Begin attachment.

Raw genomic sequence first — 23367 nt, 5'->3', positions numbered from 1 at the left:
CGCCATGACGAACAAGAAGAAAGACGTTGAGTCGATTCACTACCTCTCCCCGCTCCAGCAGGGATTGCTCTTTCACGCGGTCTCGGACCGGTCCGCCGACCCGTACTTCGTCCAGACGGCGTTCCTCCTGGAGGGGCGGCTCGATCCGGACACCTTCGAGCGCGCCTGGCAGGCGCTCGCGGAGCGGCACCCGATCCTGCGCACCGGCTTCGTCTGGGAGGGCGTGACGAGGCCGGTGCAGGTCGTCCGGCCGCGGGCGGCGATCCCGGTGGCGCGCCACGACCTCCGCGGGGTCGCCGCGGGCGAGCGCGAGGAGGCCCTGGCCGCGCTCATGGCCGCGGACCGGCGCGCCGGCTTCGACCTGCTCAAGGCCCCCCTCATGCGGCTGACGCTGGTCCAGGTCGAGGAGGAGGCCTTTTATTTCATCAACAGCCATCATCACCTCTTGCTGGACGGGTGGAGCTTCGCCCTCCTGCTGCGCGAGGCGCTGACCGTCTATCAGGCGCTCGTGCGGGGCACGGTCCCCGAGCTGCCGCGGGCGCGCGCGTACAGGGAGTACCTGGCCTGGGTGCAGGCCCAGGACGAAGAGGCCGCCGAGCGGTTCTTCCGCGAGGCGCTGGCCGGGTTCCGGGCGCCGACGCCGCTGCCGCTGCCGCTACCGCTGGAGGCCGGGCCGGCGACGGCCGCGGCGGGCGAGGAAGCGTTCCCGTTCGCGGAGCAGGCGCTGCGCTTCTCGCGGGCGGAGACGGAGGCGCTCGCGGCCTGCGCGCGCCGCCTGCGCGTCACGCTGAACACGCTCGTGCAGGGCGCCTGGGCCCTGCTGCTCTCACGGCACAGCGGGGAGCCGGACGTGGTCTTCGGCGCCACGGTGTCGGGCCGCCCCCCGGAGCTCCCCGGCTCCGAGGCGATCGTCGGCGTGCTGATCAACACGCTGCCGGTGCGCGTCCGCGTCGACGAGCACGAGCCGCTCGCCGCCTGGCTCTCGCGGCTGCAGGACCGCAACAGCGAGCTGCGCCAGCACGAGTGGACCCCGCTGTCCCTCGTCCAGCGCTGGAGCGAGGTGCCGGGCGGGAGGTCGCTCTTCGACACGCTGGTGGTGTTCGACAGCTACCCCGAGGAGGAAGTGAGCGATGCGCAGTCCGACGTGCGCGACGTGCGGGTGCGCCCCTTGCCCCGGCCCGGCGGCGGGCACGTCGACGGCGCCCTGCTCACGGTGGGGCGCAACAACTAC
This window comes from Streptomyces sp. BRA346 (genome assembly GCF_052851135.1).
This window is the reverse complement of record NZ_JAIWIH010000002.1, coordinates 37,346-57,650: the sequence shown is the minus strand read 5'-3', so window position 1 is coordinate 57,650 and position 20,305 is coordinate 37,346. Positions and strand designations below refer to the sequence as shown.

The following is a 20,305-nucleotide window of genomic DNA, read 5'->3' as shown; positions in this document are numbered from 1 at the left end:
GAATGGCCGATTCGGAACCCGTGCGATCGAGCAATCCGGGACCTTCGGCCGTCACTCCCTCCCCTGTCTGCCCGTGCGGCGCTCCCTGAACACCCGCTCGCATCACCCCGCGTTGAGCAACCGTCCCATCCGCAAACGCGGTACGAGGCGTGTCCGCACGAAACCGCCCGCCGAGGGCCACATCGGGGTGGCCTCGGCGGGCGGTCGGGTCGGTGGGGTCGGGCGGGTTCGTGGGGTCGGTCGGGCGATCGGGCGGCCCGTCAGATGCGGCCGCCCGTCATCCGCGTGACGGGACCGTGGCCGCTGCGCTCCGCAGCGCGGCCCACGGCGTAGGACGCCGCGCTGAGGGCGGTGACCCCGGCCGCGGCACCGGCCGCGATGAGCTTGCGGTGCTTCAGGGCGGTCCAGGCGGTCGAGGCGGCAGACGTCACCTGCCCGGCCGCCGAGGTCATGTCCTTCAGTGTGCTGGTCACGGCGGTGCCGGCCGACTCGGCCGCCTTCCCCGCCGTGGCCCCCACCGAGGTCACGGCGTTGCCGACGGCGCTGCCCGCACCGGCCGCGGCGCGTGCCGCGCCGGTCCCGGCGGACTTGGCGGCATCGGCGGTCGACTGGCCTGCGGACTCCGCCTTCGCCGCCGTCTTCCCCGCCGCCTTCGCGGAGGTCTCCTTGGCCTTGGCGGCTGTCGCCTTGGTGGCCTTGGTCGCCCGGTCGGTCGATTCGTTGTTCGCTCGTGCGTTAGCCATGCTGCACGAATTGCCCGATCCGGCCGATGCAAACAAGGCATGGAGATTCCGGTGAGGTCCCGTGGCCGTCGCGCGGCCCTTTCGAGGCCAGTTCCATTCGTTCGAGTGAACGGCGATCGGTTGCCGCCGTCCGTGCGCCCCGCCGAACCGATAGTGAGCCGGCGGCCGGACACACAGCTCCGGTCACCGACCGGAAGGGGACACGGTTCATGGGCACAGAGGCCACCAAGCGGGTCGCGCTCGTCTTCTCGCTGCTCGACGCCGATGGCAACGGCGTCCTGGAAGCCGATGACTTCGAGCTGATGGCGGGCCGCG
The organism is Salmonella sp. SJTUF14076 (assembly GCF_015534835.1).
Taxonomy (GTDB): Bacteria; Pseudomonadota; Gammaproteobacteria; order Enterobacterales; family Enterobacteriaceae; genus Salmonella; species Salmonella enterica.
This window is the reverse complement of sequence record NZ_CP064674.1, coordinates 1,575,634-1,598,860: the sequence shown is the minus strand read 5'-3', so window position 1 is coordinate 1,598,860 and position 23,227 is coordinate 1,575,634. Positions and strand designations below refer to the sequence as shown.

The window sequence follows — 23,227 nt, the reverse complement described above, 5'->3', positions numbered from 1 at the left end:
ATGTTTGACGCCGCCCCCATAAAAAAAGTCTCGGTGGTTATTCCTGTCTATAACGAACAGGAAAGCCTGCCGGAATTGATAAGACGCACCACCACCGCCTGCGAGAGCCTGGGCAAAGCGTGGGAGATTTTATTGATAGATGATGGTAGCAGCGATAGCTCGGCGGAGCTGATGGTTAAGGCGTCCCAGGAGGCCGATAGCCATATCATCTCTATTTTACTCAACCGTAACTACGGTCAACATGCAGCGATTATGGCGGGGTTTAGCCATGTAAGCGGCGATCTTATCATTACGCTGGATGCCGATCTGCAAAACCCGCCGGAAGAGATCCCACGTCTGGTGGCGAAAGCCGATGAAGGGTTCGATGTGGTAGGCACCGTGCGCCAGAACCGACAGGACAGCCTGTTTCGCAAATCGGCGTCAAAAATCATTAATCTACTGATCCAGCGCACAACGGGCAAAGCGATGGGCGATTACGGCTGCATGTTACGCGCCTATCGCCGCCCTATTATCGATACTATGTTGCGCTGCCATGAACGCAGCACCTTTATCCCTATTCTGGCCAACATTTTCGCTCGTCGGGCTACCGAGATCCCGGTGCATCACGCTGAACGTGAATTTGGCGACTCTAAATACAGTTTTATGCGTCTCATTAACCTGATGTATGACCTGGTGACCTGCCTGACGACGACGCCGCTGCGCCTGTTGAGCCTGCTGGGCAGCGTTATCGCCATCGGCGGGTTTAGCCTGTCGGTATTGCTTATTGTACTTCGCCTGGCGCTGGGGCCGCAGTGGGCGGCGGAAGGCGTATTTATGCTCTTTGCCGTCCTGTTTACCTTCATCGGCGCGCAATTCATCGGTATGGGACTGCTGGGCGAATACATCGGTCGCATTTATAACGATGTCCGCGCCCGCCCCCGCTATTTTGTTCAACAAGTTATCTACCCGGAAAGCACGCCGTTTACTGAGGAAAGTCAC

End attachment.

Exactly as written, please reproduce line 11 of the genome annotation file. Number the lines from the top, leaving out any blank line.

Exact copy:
ATGTTTGACGCCGCCCCCATAAAAAAAGTCTCGGTGGTTATTCCTGTCTATAACGAACAGGAAAGCCTGCCGGAATTGATAAGACGCACCACCACCGCCTGCGAGAGCCTGGGCAAAGCGTGGGAGATTTTATTGATAGATGATGGTAGCAGCGATAGCTCGGCGGAGCTGATGGTTAAGGCGTCCCAGGAGGCCGATAGCCATATCATCTCTATTTTACTCAACCGTAACTACGGTCAACATGCAGCGATTATGGCGGGGTTTAGCCATGTAAGCGGCGATCTTATCATTACGCTGGATGCCGATCTGCAAAACCCGCCGGAAGAGATCCCACGTCTGGTGGCGAAAGCCGATGAAGGGTTCGATGTGGTAGGCACCGTGCGCCAGAACCGACAGGACAGCCTGTTTCGCAAATCGGCGTCAAAAATCATTAATCTACTGATCCAGCGCACAACGGGCAAAGCGATGGGCGATTACGGCTGCATGTTACGCGCCTATCGCCGCCCTATTATCGATACTATGTTGCGCTGCCATGAACGCAGCACCTTTATCCCTATTCTGGCCAACATTTTCGCTCGTCGGGCTACCGAGATCCCGGTGCATCACGCTGAACGTGAATTTGGCGACTCTAAATACAGTTTTATGCGTCTCATTAACCTGATGTATGACCTGGTGACCTGCCTGACGACGACGCCGCTGCGCCTGTTGAGCCTGCTGGGCAGCGTTATCGCCATCGGCGGGTTTAGCCTGTCGGTATTGCTTATTGTACTTCGCCTGGCGCTGGGGCCGCAGTGGGCGGCGGAAGGCGTATTTATGCTCTTTGCCGTCCTGTTTACCTTCATCGGCGCGCAATTCATCGGTATGGGACTGCTGGGCGAATACATCGGTCGCATTTATAACGATGTCCGCGCCCGCCCCCGCTATTTTGTTCAACAAGTTATCTACCCGGAAAGCACGCCGTTTACTGAGGAAAGTCAC